“[T]here is no dispute that ESDC contracted with AKRF for a study of the development trends in and around the Project area, even though it later chose to ignore development trends and denied that they are relevant to its blight determination. Nor is there any dispute that the non-ATURA blocks and surrounding areas were undergoing well documented, substantial, desirable residential redevelopment both before and after the announcement of the Project and ESDC’s blight study," the appeal states.
(I had called the “no redevelopment without AY” claim one of the least credible statements in the environmental review.)
Economic conditions and development trends
The Urban Development Corporation Act, which established the parent agency of the ESDC, is supposed to address areas which are “slum or blighted, or which are becoming slum or blighted areas . . . all of which impair or arrest the sound growth if the area, community or municipality, and the state as a whole.”
The appeal cites Catterson’s observation that that ESDC’s conduct was “ludicrous”--and the appeal contends it was therefore not rational and thus should be overturned.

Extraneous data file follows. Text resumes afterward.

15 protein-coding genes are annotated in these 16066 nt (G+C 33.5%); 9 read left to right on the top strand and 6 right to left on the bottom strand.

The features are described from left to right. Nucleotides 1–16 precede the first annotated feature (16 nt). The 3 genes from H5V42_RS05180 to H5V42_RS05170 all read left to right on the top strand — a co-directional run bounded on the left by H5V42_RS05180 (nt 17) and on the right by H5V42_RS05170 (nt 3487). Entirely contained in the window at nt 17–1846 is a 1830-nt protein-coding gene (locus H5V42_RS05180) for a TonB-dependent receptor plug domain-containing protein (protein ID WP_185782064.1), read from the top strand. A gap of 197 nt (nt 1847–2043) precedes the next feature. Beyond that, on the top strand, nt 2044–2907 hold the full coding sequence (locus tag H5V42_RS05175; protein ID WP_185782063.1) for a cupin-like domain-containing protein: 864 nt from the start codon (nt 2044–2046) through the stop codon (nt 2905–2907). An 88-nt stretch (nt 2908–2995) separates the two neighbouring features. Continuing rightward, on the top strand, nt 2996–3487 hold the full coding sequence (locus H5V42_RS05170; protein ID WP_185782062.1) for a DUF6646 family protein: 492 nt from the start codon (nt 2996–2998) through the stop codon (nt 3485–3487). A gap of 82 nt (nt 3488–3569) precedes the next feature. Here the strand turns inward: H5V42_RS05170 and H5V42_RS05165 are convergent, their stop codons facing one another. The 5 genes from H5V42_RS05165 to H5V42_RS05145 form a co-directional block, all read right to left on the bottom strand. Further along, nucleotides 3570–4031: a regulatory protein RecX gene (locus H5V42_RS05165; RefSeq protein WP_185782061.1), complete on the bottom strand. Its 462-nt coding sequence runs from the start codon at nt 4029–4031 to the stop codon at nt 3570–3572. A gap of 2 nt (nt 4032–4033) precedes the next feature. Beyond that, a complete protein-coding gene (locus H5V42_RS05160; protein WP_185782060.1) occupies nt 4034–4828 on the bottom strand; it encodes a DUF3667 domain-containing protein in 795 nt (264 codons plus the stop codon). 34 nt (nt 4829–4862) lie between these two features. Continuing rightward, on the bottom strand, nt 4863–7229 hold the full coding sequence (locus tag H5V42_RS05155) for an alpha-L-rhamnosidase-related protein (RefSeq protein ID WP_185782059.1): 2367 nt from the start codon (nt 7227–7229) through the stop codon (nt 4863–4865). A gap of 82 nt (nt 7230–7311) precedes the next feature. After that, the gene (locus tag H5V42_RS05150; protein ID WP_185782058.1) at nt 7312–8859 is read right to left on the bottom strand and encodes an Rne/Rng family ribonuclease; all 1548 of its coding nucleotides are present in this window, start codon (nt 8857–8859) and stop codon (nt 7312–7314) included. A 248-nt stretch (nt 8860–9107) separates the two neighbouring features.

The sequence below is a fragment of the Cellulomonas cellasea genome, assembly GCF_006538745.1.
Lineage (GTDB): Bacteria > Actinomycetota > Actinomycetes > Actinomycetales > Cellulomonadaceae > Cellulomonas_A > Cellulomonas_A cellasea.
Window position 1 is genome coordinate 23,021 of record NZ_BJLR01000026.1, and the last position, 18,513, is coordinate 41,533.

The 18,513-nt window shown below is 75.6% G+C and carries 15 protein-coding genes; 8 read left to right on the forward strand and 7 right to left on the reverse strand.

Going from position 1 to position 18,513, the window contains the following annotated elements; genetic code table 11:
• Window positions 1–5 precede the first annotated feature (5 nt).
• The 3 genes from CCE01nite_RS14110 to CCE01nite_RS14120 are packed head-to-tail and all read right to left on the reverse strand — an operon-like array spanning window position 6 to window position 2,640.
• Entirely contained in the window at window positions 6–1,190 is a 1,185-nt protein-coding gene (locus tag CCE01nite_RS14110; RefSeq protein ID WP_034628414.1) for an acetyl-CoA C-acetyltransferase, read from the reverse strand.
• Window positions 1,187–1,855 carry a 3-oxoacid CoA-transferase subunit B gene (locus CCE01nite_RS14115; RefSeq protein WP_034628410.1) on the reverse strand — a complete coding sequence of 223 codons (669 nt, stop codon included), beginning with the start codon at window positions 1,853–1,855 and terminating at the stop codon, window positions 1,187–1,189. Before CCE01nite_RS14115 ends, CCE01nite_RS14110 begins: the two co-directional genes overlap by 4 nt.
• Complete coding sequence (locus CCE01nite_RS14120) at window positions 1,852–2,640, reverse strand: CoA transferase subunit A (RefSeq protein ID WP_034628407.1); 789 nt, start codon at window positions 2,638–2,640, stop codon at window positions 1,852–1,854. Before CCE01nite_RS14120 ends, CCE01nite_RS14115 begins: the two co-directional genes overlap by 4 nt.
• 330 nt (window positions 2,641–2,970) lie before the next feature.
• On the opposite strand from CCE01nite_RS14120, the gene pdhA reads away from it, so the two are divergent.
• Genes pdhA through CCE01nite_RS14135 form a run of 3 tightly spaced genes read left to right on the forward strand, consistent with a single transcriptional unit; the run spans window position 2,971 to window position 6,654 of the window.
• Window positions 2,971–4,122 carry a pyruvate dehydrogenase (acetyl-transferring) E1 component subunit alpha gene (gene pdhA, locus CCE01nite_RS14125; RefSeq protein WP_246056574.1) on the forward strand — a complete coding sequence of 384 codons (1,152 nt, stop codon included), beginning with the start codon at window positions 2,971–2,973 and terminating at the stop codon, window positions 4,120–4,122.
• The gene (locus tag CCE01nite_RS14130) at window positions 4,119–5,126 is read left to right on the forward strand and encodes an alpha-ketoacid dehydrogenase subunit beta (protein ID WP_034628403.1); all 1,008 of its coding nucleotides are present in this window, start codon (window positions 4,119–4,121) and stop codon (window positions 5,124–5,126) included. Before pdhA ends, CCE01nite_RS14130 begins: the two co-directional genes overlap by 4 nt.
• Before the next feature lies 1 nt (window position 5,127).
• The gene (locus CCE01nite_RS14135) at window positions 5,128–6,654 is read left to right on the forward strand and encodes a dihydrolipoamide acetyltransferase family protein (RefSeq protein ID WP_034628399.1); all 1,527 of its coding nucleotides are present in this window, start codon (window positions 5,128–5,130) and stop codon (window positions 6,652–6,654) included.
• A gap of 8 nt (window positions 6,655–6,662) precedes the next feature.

While a federal appellate court in the eminent domain case agreed that a sports arena may serve a “public purpose” under the U.S. Constitution, the plaintiffs, according to the appeal, can still challenge the arena as a “civic project” under state law, contending that the appeals court “nevertheless proceeded to conflate the two issues.”
While the Court of Appeals did allow that a sports arena operated privately for profit may still serve a “public purpose,” the petitioners acknowledge, the case at hand was based on a differing governing statute, while the UDCA limits the ESDC’s ability to lease an arena to government agencies, public corporations, or “any other entity which is carrying out a community, municipal, public service or other civic purpose.”
They assert that it’s circular logic: “In effect, the court determined that the private, for-profit FCRC subsidiary to which ESDC would lease the Barclays Center Arena would be engaged in a ‘public service or other civic purpose’... merely because the Barclays Center Arena has already been designated a ‘civic project.’”
The appeal concludes, “By its Decision herein, this Court has clouded the “arbitrary and capricious” standard of review of ESDC’s determinations with the more deferential standard of a taxpayer action, and incorrectly conflated constitutional requirements applicable to condemnation issues with the specific statutory requirements of the UDCA and SEQRA [State Environmental Quality Review Act]."